During U.S. naval exercises in the 1930s, carrier aircraft twice successfully “attacked” Pearl Harbor. After taking notice, the Imperial Japanese Navy would repeat the formula on 7 December 1941.; the familiar sound of aircraft had caught their attention, but something was different this time.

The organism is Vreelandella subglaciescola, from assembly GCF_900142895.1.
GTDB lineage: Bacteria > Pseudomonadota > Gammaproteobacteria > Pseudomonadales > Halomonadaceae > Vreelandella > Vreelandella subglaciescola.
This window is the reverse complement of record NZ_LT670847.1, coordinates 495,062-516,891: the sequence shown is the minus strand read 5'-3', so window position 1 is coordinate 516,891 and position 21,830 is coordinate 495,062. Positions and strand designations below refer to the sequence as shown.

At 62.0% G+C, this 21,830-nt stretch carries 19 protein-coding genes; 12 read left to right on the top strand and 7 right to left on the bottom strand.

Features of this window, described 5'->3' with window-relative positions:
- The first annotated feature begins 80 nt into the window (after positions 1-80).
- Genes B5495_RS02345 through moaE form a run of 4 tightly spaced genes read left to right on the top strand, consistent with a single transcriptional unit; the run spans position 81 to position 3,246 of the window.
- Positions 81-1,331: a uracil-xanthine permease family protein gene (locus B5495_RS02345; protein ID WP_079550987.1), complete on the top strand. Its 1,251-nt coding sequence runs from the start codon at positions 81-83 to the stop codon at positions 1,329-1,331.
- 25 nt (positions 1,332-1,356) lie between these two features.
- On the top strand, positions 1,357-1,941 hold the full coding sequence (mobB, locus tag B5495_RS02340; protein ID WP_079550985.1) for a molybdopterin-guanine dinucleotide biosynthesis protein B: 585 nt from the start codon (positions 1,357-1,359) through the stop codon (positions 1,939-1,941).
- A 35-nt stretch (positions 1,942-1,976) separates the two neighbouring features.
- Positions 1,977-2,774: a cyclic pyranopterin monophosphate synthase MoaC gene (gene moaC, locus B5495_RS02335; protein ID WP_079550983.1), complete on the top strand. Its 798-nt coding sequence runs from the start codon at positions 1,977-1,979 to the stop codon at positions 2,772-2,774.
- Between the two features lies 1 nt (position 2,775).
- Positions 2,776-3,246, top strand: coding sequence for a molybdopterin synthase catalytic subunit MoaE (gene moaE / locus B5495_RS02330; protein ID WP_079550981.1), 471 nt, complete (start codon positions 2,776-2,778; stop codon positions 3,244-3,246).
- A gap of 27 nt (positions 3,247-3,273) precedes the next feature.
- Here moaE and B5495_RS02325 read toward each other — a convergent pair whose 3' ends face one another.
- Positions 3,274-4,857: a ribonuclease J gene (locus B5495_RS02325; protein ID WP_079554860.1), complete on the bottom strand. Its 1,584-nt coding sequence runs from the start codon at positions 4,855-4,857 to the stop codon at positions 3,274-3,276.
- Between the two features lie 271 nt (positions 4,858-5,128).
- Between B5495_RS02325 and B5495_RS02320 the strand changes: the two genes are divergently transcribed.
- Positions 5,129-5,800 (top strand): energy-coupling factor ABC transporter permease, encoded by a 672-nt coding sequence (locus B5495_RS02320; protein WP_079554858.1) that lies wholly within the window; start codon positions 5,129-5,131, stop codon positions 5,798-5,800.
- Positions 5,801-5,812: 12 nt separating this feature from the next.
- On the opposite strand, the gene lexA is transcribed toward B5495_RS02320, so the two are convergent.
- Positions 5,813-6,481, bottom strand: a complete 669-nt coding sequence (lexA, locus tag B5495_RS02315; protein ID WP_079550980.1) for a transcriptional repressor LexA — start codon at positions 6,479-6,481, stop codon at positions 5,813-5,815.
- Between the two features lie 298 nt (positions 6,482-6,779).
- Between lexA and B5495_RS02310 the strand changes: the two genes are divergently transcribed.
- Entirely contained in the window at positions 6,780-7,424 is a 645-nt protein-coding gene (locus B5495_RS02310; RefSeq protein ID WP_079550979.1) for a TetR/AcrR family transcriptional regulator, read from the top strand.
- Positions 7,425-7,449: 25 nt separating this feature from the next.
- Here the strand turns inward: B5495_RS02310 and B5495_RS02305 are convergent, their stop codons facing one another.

Down at Pearl Harbor, the weather was nicer. The rain had stopped and the clouds were thinning. The majority of the Pearl Harbor–based Pacific Fleet was at anchor along or near Battleship Row, in dry dock receiving maintenance, or at the submarine base. It was dawn, and only a skeleton crew for each ship was on call. Most sailors still were in their racks, many sleeping off hangovers; attending religious services; or eating breakfast.